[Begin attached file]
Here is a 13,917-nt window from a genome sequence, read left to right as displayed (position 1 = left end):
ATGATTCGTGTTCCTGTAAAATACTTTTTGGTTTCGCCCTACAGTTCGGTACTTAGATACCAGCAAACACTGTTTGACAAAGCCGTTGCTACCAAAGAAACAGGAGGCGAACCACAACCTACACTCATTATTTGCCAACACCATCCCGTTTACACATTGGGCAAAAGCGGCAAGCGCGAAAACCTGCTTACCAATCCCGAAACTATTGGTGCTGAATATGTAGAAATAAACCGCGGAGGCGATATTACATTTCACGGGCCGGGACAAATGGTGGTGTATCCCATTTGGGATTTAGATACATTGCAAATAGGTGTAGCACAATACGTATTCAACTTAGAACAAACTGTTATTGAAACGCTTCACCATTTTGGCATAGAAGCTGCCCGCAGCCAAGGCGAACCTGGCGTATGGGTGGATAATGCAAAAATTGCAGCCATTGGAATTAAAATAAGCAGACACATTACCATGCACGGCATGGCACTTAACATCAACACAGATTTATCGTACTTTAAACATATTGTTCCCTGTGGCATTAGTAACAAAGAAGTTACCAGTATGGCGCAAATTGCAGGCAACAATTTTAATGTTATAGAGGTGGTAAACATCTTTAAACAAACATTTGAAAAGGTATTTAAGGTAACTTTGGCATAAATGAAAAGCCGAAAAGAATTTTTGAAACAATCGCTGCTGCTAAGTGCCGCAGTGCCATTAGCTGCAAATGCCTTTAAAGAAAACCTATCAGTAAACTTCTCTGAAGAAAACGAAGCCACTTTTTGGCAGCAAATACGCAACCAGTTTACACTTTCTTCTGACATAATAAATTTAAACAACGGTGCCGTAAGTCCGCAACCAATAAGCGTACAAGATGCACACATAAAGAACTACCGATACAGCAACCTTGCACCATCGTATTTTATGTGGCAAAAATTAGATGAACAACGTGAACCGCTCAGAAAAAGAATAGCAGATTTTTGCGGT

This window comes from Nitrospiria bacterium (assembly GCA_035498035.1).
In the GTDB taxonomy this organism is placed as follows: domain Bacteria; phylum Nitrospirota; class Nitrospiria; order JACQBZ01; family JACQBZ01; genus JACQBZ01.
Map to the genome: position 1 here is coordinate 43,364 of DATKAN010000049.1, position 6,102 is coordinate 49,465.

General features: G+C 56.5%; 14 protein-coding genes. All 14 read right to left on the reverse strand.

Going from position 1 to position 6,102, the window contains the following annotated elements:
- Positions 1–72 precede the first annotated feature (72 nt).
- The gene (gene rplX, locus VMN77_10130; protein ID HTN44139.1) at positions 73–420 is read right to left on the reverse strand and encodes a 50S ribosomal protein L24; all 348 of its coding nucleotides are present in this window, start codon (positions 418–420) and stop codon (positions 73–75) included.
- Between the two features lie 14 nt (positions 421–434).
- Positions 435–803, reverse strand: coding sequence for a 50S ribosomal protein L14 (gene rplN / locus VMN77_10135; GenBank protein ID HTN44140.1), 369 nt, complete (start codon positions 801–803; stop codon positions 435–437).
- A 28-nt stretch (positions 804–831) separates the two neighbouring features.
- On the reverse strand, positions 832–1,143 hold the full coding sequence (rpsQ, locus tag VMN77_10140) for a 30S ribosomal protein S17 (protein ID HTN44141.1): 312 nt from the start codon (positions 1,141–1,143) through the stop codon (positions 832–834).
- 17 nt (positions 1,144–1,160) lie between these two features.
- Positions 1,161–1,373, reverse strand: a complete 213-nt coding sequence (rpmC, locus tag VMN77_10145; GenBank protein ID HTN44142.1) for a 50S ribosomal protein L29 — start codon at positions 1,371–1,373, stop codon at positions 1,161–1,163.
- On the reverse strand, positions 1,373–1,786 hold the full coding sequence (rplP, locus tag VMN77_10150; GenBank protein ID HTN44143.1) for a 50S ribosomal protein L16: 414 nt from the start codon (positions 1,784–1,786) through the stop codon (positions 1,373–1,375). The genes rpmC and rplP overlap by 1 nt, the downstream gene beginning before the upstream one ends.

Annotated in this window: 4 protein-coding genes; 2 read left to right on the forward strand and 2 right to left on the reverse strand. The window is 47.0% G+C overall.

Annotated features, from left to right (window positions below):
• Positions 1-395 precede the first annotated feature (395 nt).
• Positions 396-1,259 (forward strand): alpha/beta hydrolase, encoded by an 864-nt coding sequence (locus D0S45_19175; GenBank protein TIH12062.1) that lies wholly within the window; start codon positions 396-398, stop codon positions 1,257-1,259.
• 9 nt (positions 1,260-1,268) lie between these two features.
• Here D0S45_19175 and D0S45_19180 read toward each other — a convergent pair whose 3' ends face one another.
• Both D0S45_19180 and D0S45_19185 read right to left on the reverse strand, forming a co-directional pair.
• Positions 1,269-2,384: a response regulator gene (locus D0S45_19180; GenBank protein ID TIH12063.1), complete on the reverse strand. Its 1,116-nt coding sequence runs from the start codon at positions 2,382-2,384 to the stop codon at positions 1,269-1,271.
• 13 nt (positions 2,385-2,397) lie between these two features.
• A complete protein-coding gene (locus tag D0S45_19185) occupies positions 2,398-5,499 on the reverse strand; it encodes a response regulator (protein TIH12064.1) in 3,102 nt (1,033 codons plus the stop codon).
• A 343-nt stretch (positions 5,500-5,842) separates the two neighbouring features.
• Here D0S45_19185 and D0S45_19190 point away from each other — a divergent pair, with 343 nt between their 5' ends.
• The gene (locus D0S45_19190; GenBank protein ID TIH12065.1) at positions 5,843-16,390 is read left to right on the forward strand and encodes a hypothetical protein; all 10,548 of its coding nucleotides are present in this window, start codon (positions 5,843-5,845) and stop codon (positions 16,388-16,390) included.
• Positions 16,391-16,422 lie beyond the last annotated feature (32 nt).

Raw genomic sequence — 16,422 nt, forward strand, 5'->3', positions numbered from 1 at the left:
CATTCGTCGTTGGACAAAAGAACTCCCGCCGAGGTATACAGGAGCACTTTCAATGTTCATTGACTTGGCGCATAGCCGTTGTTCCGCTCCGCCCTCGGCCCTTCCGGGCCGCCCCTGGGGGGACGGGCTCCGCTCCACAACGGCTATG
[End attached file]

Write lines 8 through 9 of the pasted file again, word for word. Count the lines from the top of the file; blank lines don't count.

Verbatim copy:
- Positions 1–72 precede the first annotated feature (72 nt).
- The gene (gene rplX, locus VMN77_10130; protein ID HTN44139.1) at positions 73–420 is read right to left on the reverse strand and encodes a 50S ribosomal protein L24; all 348 of its coding nucleotides are present in this window, start codon (positions 418–420) and stop codon (positions 73–75) included.